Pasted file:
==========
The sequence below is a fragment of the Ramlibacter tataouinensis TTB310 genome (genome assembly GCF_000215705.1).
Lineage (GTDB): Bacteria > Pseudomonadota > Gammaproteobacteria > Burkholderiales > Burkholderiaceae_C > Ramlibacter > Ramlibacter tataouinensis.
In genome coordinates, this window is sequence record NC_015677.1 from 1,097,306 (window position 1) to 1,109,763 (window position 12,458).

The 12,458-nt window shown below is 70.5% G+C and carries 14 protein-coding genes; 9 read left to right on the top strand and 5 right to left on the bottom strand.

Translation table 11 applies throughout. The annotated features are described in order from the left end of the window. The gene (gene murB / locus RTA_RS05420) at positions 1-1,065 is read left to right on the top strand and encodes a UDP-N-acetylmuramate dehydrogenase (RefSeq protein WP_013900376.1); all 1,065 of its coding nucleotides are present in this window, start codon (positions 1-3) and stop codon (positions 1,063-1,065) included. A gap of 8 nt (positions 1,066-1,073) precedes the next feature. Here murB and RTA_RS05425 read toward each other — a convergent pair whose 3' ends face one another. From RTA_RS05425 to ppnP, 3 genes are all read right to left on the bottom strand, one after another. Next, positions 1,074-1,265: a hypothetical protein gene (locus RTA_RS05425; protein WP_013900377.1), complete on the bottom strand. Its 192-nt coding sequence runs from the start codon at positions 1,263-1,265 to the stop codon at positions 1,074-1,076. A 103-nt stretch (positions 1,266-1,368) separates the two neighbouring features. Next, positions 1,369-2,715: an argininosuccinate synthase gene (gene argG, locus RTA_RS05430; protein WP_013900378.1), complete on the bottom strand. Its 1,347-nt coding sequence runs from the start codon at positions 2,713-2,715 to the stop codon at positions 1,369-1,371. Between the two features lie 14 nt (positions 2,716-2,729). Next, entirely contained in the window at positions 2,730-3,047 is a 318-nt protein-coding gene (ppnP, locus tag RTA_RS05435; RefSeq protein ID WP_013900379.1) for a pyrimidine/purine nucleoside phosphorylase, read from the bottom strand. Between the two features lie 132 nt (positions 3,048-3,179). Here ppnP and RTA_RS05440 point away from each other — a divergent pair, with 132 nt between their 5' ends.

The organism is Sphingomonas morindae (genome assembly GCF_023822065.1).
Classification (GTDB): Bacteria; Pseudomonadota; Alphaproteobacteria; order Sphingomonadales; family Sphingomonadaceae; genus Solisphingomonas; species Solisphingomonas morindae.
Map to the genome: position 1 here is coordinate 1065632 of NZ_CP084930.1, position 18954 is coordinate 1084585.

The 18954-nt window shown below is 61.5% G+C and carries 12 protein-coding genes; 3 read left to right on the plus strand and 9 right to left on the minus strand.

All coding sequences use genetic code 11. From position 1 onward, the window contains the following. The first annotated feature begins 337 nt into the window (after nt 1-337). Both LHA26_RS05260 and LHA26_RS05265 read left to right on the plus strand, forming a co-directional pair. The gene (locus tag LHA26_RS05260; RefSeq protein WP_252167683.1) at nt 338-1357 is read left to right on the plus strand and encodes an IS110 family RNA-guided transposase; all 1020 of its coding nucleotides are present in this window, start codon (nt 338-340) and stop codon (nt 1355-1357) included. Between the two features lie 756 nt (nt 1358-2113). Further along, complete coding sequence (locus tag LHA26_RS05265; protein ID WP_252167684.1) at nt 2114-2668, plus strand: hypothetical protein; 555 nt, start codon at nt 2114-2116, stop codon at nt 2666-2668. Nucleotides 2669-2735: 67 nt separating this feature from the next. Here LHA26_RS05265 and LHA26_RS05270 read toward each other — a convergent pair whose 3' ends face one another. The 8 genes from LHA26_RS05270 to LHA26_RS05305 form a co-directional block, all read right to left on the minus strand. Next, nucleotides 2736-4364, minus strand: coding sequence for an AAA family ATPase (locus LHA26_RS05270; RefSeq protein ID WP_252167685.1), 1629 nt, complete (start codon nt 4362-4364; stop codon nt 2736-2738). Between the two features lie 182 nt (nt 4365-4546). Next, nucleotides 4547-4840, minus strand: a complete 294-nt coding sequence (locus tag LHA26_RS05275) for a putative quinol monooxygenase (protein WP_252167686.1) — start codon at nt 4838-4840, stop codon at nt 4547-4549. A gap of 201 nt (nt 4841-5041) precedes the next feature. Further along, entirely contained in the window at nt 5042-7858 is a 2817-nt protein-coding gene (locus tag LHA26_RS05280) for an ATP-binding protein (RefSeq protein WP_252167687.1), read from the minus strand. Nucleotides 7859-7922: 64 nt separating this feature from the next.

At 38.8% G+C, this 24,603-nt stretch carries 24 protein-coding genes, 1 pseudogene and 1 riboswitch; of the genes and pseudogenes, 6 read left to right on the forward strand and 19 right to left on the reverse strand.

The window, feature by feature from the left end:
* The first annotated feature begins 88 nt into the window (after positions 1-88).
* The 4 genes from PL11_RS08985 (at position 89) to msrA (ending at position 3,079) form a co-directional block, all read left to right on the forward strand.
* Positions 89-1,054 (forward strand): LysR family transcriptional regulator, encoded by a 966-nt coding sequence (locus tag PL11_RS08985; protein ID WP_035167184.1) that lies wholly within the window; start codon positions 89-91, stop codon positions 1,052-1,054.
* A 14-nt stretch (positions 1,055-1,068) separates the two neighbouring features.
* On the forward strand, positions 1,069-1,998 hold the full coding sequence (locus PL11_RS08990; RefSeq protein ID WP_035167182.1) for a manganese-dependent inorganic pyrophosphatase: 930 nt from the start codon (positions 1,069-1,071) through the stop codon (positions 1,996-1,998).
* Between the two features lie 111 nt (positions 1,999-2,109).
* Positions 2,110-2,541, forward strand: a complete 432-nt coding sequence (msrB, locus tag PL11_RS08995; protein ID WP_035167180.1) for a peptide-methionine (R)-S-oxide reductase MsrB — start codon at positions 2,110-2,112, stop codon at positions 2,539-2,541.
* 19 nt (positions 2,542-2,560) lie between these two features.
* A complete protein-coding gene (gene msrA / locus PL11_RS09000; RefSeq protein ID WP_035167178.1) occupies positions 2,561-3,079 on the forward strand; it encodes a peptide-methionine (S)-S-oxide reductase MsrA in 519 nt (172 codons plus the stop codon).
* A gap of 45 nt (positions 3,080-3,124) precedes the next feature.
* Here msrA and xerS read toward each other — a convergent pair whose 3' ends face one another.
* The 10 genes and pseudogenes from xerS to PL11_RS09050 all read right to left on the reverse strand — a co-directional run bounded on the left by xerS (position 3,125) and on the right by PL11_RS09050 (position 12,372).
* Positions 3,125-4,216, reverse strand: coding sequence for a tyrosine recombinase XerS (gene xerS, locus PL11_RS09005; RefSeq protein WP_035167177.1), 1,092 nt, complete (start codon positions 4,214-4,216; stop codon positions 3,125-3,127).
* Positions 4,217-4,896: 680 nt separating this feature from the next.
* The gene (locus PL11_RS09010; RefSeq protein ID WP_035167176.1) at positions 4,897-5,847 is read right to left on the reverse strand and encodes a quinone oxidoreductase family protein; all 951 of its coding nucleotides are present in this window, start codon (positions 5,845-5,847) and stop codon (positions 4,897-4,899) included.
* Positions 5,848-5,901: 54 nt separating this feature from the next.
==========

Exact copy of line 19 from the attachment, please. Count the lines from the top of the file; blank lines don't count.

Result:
* Positions 2,110-2,541, forward strand: a complete 432-nt coding sequence (msrB, locus tag PL11_RS08995; protein ID WP_035167180.1) for a peptide-methionine (R)-S-oxide reductase MsrB — start codon at positions 2,110-2,112, stop codon at positions 2,539-2,541.